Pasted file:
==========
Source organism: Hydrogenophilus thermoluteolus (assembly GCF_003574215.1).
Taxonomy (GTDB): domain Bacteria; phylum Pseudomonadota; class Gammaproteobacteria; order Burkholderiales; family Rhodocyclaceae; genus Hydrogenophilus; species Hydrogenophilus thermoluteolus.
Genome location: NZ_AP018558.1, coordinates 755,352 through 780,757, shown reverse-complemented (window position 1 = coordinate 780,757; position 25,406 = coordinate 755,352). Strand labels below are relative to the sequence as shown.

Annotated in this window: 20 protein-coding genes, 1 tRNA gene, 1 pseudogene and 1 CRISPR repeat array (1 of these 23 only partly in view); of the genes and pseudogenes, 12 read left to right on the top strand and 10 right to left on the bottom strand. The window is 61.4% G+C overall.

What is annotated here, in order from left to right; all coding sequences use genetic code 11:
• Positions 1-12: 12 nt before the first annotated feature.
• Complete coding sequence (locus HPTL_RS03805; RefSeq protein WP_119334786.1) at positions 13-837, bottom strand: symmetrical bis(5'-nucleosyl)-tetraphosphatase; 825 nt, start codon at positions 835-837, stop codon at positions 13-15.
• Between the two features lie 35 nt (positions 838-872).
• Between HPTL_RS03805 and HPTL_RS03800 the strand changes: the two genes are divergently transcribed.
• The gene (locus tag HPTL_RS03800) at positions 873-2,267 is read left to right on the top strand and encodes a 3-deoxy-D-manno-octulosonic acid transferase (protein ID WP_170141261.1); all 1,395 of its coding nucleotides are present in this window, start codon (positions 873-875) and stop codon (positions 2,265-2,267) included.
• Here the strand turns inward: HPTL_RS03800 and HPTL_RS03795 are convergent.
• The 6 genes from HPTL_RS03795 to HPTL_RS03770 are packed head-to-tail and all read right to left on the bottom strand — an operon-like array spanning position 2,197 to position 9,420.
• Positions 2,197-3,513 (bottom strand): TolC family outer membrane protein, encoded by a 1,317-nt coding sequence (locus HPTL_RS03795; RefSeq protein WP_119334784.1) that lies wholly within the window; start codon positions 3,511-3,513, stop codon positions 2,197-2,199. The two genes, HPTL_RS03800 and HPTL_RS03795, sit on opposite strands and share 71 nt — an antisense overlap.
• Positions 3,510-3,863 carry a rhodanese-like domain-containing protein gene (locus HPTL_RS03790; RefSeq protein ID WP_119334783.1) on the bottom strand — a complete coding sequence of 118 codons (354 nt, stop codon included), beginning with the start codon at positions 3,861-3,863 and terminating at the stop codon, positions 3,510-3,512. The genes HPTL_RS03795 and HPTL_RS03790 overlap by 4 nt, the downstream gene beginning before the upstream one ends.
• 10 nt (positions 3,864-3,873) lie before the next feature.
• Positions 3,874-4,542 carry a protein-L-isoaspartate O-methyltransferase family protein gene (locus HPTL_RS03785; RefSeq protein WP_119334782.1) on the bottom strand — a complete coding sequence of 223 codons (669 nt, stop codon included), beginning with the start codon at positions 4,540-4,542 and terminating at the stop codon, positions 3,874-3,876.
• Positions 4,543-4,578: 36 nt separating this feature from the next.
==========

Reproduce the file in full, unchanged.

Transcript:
Source organism: Hydrogenophilus thermoluteolus (assembly GCF_003574215.1).
Taxonomy (GTDB): domain Bacteria; phylum Pseudomonadota; class Gammaproteobacteria; order Burkholderiales; family Rhodocyclaceae; genus Hydrogenophilus; species Hydrogenophilus thermoluteolus.
Genome location: NZ_AP018558.1, coordinates 755,352 through 780,757, shown reverse-complemented (window position 1 = coordinate 780,757; position 25,406 = coordinate 755,352). Strand labels below are relative to the sequence as shown.

Annotated in this window: 20 protein-coding genes, 1 tRNA gene, 1 pseudogene and 1 CRISPR repeat array (1 of these 23 only partly in view); of the genes and pseudogenes, 12 read left to right on the top strand and 10 right to left on the bottom strand. The window is 61.4% G+C overall.

What is annotated here, in order from left to right; all coding sequences use genetic code 11:
• Positions 1-12: 12 nt before the first annotated feature.
• Complete coding sequence (locus HPTL_RS03805; RefSeq protein WP_119334786.1) at positions 13-837, bottom strand: symmetrical bis(5'-nucleosyl)-tetraphosphatase; 825 nt, start codon at positions 835-837, stop codon at positions 13-15.
• Between the two features lie 35 nt (positions 838-872).
• Between HPTL_RS03805 and HPTL_RS03800 the strand changes: the two genes are divergently transcribed.
• The gene (locus tag HPTL_RS03800) at positions 873-2,267 is read left to right on the top strand and encodes a 3-deoxy-D-manno-octulosonic acid transferase (protein ID WP_170141261.1); all 1,395 of its coding nucleotides are present in this window, start codon (positions 873-875) and stop codon (positions 2,265-2,267) included.
• Here the strand turns inward: HPTL_RS03800 and HPTL_RS03795 are convergent.
• The 6 genes from HPTL_RS03795 to HPTL_RS03770 are packed head-to-tail and all read right to left on the bottom strand — an operon-like array spanning position 2,197 to position 9,420.
• Positions 2,197-3,513 (bottom strand): TolC family outer membrane protein, encoded by a 1,317-nt coding sequence (locus HPTL_RS03795; RefSeq protein WP_119334784.1) that lies wholly within the window; start codon positions 3,511-3,513, stop codon positions 2,197-2,199. The two genes, HPTL_RS03800 and HPTL_RS03795, sit on opposite strands and share 71 nt — an antisense overlap.
• Positions 3,510-3,863 carry a rhodanese-like domain-containing protein gene (locus HPTL_RS03790; RefSeq protein ID WP_119334783.1) on the bottom strand — a complete coding sequence of 118 codons (354 nt, stop codon included), beginning with the start codon at positions 3,861-3,863 and terminating at the stop codon, positions 3,510-3,512. The genes HPTL_RS03795 and HPTL_RS03790 overlap by 4 nt, the downstream gene beginning before the upstream one ends.
• 10 nt (positions 3,864-3,873) lie before the next feature.
• Positions 3,874-4,542 carry a protein-L-isoaspartate O-methyltransferase family protein gene (locus HPTL_RS03785; RefSeq protein WP_119334782.1) on the bottom strand — a complete coding sequence of 223 codons (669 nt, stop codon included), beginning with the start codon at positions 4,540-4,542 and terminating at the stop codon, positions 3,874-3,876.
• Positions 4,543-4,578: 36 nt separating this feature from the next.